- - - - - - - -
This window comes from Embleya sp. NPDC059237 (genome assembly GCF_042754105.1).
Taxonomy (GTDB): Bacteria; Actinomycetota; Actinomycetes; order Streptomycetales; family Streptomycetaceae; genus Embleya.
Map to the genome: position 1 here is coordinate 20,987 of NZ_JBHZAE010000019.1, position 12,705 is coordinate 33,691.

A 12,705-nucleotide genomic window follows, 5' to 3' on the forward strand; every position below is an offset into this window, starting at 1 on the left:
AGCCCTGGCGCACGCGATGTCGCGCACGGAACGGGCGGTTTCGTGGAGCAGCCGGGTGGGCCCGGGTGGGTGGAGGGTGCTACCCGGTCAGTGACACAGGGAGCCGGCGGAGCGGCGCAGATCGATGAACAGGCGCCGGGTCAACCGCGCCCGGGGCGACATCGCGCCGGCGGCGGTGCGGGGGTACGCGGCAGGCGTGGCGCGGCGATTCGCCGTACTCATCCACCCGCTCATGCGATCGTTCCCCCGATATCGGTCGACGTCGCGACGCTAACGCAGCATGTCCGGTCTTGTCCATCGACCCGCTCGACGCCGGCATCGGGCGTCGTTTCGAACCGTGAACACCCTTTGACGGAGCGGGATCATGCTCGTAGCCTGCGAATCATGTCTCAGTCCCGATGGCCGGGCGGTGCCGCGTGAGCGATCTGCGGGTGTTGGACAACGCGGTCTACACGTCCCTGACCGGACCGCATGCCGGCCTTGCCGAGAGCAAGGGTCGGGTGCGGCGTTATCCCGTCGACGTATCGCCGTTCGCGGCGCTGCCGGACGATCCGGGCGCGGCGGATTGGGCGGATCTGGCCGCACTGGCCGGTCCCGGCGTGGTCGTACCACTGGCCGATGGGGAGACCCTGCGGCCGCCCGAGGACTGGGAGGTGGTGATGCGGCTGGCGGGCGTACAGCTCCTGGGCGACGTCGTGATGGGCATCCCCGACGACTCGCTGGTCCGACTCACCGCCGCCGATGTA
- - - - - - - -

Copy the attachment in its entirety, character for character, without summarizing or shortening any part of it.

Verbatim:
This window comes from Embleya sp. NPDC059237 (genome assembly GCF_042754105.1).
Taxonomy (GTDB): Bacteria; Actinomycetota; Actinomycetes; order Streptomycetales; family Streptomycetaceae; genus Embleya.
Map to the genome: position 1 here is coordinate 20,987 of NZ_JBHZAE010000019.1, position 12,705 is coordinate 33,691.

A 12,705-nucleotide genomic window follows, 5' to 3' on the forward strand; every position below is an offset into this window, starting at 1 on the left:
AGCCCTGGCGCACGCGATGTCGCGCACGGAACGGGCGGTTTCGTGGAGCAGCCGGGTGGGCCCGGGTGGGTGGAGGGTGCTACCCGGTCAGTGACACAGGGAGCCGGCGGAGCGGCGCAGATCGATGAACAGGCGCCGGGTCAACCGCGCCCGGGGCGACATCGCGCCGGCGGCGGTGCGGGGGTACGCGGCAGGCGTGGCGCGGCGATTCGCCGTACTCATCCACCCGCTCATGCGATCGTTCCCCCGATATCGGTCGACGTCGCGACGCTAACGCAGCATGTCCGGTCTTGTCCATCGACCCGCTCGACGCCGGCATCGGGCGTCGTTTCGAACCGTGAACACCCTTTGACGGAGCGGGATCATGCTCGTAGCCTGCGAATCATGTCTCAGTCCCGATGGCCGGGCGGTGCCGCGTGAGCGATCTGCGGGTGTTGGACAACGCGGTCTACACGTCCCTGACCGGACCGCATGCCGGCCTTGCCGAGAGCAAGGGTCGGGTGCGGCGTTATCCCGTCGACGTATCGCCGTTCGCGGCGCTGCCGGACGATCCGGGCGCGGCGGATTGGGCGGATCTGGCCGCACTGGCCGGTCCCGGCGTGGTCGTACCACTGGCCGATGGGGAGACCCTGCGGCCGCCCGAGGACTGGGAGGTGGTGATGCGGCTGGCGGGCGTACAGCTCCTGGGCGACGTCGTGATGGGCATCCCCGACGACTCGCTGGTCCGACTCACCGCCGCCGATGTA